The day dawned, fresh and sunny, I went outside and waited for Luke to pick me up. “Sorry, dude, running a bit late,” was the text. So I waited. Luke arrived, fully amped. “Dude! Had an EPIC night, hardly any sleep,” he said as I jumped into the car. He didn’t look like he’s only had a couple of hours sleep, Luke always emanates an almost impish exuberance (they don’t call him the Impish Brewer for nothing, I guess) and I was about to find out why! Luke had been at a Faith No More concert the night before, the same band that came to fruition with an amazing song called, funnily enough, Epic. Luke had sussed some Epic brews out for the band, got backstage and been drinking with Faith No More all night! Lucky bugger! I forgave him for being late.

We arrived at Steam Brewery, and I met brewmaster, Shane Morley, a brilliant brewer who manages a vast array of beers and beverages, no mean feat for such a small brewteam. We finalised the recipe, altered the salt profile slightly and began mashing in!  The brewery itself has been cobbled together from a mish mash of old dairy vessels and brewing equipment and like most breweries, is a marvel of engineering. Steel, pipes and steam, pumps and cyberpunk imaginings coupled with that rich, biscuity, malty aroma… William Gibson discovers brewing… now there’s a novel…

Luke and I checking out the mash (Photo: Jed Soane)

Mash in, we turned our minds to the avenue of brand new medium toast American Oak barrels. They had just arrived from Napa Valley in the US and were ripe for filling with Luke’s ridiculously hoppy Epic Armageddon IPA. First up, the Steam Brewing lads drained the fermenter cone of dry hops. Now, I like to think we use quite a liberal amount of hops at Thornbridge, albeit more on the hot side than in dry-hopping, but the hop slurry that erupted from the base of the vessel seemed to go on forever! Luke just grinned… of course he did…

If you could smell the aroma coming from these barrels... was soooo good (Photo: Jed Soane)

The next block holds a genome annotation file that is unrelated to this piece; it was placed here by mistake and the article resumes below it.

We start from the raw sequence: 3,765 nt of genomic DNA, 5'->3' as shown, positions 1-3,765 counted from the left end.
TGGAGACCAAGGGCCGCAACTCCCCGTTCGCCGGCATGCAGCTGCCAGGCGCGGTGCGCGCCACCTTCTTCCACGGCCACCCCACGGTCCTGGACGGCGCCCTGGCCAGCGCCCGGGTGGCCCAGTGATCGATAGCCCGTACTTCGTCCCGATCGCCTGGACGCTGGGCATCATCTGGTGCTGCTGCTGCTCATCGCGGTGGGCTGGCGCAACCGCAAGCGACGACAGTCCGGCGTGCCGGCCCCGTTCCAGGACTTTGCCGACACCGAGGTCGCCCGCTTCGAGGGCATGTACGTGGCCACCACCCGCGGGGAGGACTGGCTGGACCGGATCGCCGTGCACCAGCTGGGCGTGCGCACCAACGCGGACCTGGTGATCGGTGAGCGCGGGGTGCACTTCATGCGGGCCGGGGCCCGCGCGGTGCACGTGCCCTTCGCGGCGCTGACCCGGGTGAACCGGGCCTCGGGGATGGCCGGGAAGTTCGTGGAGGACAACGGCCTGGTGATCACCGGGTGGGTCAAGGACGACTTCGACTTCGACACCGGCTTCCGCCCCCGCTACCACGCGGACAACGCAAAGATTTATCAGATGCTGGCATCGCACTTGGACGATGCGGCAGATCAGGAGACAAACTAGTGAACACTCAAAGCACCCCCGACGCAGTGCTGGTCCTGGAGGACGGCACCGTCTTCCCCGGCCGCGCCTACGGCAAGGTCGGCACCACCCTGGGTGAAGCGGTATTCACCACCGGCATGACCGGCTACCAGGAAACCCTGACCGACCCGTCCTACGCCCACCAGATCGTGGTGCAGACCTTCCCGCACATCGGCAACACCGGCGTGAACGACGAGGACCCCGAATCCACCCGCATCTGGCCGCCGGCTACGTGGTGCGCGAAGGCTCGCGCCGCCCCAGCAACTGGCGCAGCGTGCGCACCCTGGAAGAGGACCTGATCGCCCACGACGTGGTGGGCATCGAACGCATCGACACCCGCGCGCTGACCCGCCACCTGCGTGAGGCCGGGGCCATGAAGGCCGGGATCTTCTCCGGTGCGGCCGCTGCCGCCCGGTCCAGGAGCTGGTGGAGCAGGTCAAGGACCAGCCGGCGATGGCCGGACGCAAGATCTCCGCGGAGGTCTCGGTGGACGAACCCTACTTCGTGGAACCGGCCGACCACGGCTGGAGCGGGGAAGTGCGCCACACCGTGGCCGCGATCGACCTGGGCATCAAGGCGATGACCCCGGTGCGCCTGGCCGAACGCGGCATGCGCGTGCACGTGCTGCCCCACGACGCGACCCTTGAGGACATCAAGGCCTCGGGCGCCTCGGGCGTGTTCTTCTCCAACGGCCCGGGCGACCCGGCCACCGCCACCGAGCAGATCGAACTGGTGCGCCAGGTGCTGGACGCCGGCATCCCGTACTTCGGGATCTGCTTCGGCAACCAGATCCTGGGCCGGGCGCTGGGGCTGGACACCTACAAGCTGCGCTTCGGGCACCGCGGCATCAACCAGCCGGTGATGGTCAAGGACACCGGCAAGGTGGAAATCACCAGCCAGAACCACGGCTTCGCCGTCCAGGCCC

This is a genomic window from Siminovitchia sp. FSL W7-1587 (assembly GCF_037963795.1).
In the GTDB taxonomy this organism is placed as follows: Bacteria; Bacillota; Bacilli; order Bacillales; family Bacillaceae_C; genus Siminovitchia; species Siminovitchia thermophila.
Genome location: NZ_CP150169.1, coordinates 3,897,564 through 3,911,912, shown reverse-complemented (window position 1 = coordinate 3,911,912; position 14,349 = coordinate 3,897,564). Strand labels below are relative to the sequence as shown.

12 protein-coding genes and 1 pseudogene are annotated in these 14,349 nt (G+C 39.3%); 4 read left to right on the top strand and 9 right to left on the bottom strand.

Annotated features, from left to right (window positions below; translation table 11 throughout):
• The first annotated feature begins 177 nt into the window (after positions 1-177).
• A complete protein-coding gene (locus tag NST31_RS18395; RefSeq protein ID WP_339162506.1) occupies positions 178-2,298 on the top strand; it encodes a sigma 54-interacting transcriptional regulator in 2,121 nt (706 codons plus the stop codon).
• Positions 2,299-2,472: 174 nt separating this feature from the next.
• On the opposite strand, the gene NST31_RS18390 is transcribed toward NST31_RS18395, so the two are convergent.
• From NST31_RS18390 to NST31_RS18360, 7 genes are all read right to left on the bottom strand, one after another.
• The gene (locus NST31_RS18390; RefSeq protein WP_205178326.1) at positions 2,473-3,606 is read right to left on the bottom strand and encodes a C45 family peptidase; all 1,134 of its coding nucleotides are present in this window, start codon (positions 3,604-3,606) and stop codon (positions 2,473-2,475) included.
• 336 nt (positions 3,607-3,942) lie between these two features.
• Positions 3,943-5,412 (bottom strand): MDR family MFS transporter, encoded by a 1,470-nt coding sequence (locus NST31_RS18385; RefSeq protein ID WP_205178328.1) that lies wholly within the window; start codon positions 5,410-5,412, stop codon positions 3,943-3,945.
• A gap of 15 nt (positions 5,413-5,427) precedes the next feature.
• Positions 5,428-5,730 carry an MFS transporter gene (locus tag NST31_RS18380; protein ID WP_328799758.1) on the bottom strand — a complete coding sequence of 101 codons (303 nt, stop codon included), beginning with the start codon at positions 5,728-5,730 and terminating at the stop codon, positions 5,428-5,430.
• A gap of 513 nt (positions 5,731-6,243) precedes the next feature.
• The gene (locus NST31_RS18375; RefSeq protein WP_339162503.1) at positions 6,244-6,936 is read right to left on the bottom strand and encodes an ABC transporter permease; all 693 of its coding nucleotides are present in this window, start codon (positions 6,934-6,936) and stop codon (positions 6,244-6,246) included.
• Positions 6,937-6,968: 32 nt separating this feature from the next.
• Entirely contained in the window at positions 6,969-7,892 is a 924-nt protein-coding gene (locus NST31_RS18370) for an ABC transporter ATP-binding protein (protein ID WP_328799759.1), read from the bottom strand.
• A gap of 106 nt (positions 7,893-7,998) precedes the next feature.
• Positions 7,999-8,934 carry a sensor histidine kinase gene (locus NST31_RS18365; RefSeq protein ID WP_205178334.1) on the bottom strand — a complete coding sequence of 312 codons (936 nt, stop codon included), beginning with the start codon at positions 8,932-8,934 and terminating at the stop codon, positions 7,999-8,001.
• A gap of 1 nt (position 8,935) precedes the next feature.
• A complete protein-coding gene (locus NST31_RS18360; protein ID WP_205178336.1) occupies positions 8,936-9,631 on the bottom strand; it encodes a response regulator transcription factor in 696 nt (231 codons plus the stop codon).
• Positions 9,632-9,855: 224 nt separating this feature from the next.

Oak casks filled, I showed Luke the correct way to put a bung in (didn’t want him whacking it with a mallet, getting full rebound and smashing himself in the face did I… well, not unless a video camera was ready…) and the beginnings of another beer, Oak aged Armageddon IPA, were complete. The great thing about being there for the inaugural filling was the fact that half of our Epic Thornbridge Stout was also destined for these casks. Can’t wait to try that one!

Discussing the intricacies of crappy wort run-off with Shane (Photo: Jed Soane)

Lautering began, but with a few difficulties as the mash stuck slightly, restricting runoff. Shane did a few tweaks but was worried that the extra calcium carbonate we had added to the mash hadn’t dissolved properly (further research indicates it’s pretty much insoluble in water). Gypsum and baking soda all the way I reckon! The reason we’re keen for some carbonate or bicarbonate ions is that some of the compounds that result from the kilning of darker malts can be quite acidic. Carbonate ions are alkaline and help to mellow this character.

I managed to stay right up until the end of the boil, with the wort tasting fantastically rich. Nutty, sweet and chocolatey with just the right balance of acidity and hop character. I’d had a brilliant day with the Epic and Steam crew, the Epic Thornbridge Stout was bang on target. Already I couldn’t wait to get my hands on a bottle of New Zealand’s first ever international collaboration brew, I was stoked to be part of it!

Shane working hard, Luke and I sampling harder! (Photo: Jed Soane)

A few months later I found myself in Chicago, having been invited to judge in the incredible World Beer Cup. Luke was also there with his judging hat on and he’d even managed to bring a pre-release bottle of our Epic Thornbridge Stout. It finished bang on at 6.8% AbV and a well rounded 54 IBU. I tasted it and was instantly impressed by the smoothness. The hand bottle conditioning was slightly overcarbonated, but the potential was there. Wafts of chocolate malt goodness, great body and drinkability and that charred dry brown malt character. It needed longer though, another month or so maturation, even a couple of months in the bottle and it would be spot on. I’m hoping like hell that Luke has saved me a couple of bottles! Stan Heironymus wrote a post about the tasting here.

The inaugural ETS pouring (Alex Barlow from All Beer is very excited!) (Photo: The lovely Melissa Cole)